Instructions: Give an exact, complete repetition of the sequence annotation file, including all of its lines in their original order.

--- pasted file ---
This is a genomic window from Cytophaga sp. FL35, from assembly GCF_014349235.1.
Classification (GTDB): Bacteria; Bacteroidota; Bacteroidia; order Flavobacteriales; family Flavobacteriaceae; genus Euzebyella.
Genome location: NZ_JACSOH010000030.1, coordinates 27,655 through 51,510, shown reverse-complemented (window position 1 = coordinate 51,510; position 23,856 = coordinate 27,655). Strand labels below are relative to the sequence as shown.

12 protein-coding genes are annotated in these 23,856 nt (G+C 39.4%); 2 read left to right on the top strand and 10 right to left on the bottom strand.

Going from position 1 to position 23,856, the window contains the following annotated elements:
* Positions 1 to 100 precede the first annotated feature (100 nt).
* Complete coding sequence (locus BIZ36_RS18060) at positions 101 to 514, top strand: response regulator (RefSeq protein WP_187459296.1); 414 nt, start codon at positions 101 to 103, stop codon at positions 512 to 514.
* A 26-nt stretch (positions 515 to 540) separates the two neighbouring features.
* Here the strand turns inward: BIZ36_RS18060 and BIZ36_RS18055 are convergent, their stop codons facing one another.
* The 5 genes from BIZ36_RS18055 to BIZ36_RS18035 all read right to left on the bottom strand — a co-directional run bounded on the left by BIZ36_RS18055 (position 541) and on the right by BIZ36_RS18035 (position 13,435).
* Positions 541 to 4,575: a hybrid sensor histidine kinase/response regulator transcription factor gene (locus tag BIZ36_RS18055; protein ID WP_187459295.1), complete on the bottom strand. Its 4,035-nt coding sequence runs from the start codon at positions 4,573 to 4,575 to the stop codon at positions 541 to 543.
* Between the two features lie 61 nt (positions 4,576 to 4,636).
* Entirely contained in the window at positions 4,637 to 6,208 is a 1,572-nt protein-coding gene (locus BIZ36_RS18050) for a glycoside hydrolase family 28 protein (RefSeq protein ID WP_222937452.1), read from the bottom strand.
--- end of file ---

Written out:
This is a genomic window from Cytophaga sp. FL35, from assembly GCF_014349235.1.
Classification (GTDB): Bacteria; Bacteroidota; Bacteroidia; order Flavobacteriales; family Flavobacteriaceae; genus Euzebyella.
Genome location: NZ_JACSOH010000030.1, coordinates 27,655 through 51,510, shown reverse-complemented (window position 1 = coordinate 51,510; position 23,856 = coordinate 27,655). Strand labels below are relative to the sequence as shown.

12 protein-coding genes are annotated in these 23,856 nt (G+C 39.4%); 2 read left to right on the top strand and 10 right to left on the bottom strand.

Going from position 1 to position 23,856, the window contains the following annotated elements:
* Positions 1 to 100 precede the first annotated feature (100 nt).
* Complete coding sequence (locus BIZ36_RS18060) at positions 101 to 514, top strand: response regulator (RefSeq protein WP_187459296.1); 414 nt, start codon at positions 101 to 103, stop codon at positions 512 to 514.
* A 26-nt stretch (positions 515 to 540) separates the two neighbouring features.
* Here the strand turns inward: BIZ36_RS18060 and BIZ36_RS18055 are convergent, their stop codons facing one another.
* The 5 genes from BIZ36_RS18055 to BIZ36_RS18035 all read right to left on the bottom strand — a co-directional run bounded on the left by BIZ36_RS18055 (position 541) and on the right by BIZ36_RS18035 (position 13,435).
* Positions 541 to 4,575: a hybrid sensor histidine kinase/response regulator transcription factor gene (locus tag BIZ36_RS18055; protein ID WP_187459295.1), complete on the bottom strand. Its 4,035-nt coding sequence runs from the start codon at positions 4,573 to 4,575 to the stop codon at positions 541 to 543.
* Between the two features lie 61 nt (positions 4,576 to 4,636).
* Entirely contained in the window at positions 4,637 to 6,208 is a 1,572-nt protein-coding gene (locus BIZ36_RS18050) for a glycoside hydrolase family 28 protein (RefSeq protein ID WP_222937452.1), read from the bottom strand.